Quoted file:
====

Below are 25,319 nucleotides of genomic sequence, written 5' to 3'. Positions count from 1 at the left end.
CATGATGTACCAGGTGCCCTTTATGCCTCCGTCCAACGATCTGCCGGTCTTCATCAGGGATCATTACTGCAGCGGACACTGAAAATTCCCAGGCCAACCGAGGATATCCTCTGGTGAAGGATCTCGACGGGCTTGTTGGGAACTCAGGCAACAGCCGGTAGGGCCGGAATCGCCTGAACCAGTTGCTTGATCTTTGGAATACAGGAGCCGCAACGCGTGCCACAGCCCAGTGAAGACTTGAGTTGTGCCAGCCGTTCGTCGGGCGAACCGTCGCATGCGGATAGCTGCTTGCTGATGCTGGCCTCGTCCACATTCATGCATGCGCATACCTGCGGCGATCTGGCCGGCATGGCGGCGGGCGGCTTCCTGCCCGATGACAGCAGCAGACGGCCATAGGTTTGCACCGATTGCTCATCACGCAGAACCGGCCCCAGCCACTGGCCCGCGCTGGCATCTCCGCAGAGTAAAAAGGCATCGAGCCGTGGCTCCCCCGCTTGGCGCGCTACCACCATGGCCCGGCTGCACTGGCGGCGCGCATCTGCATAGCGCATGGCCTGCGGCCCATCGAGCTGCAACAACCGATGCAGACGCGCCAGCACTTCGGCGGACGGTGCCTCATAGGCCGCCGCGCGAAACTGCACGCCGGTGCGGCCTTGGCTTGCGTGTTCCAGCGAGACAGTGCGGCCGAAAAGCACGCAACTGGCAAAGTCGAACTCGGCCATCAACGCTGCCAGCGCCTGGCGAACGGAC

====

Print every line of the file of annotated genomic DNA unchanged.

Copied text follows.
Below are 25,319 nucleotides of genomic sequence, written 5' to 3'. Positions count from 1 at the left end.
CATGATGTACCAGGTGCCCTTTATGCCTCCGTCCAACGATCTGCCGGTCTTCATCAGGGATCATTACTGCAGCGGACACTGAAAATTCCCAGGCCAACCGAGGATATCCTCTGGTGAAGGATCTCGACGGGCTTGTTGGGAACTCAGGCAACAGCCGGTAGGGCCGGAATCGCCTGAACCAGTTGCTTGATCTTTGGAATACAGGAGCCGCAACGCGTGCCACAGCCCAGTGAAGACTTGAGTTGTGCCAGCCGTTCGTCGGGCGAACCGTCGCATGCGGATAGCTGCTTGCTGATGCTGGCCTCGTCCACATTCATGCATGCGCATACCTGCGGCGATCTGGCCGGCATGGCGGCGGGCGGCTTCCTGCCCGATGACAGCAGCAGACGGCCATAGGTTTGCACCGATTGCTCATCACGCAGAACCGGCCCCAGCCACTGGCCCGCGCTGGCATCTCCGCAGAGTAAAAAGGCATCGAGCCGTGGCTCCCCCGCTTGGCGCGCTACCACCATGGCCCGGCTGCACTGGCGGCGCGCATCTGCATAGCGCATGGCCTGCGGCCCATCGAGCTGCAACAACCGATGCAGACGCGCCAGCACTTCGGCGGACGGTGCCTCATAGGCCGCCGCGCGAAACTGCACGCCGGTGCGGCCTTGGCTTGCGTGTTCCAGCGAGACAGTGCGGCCGAAAAGCACGCAACTGGCAAAGTCGAACTCGGCCATCAACGCTGCCAGCGCCTGGCGAACGGAC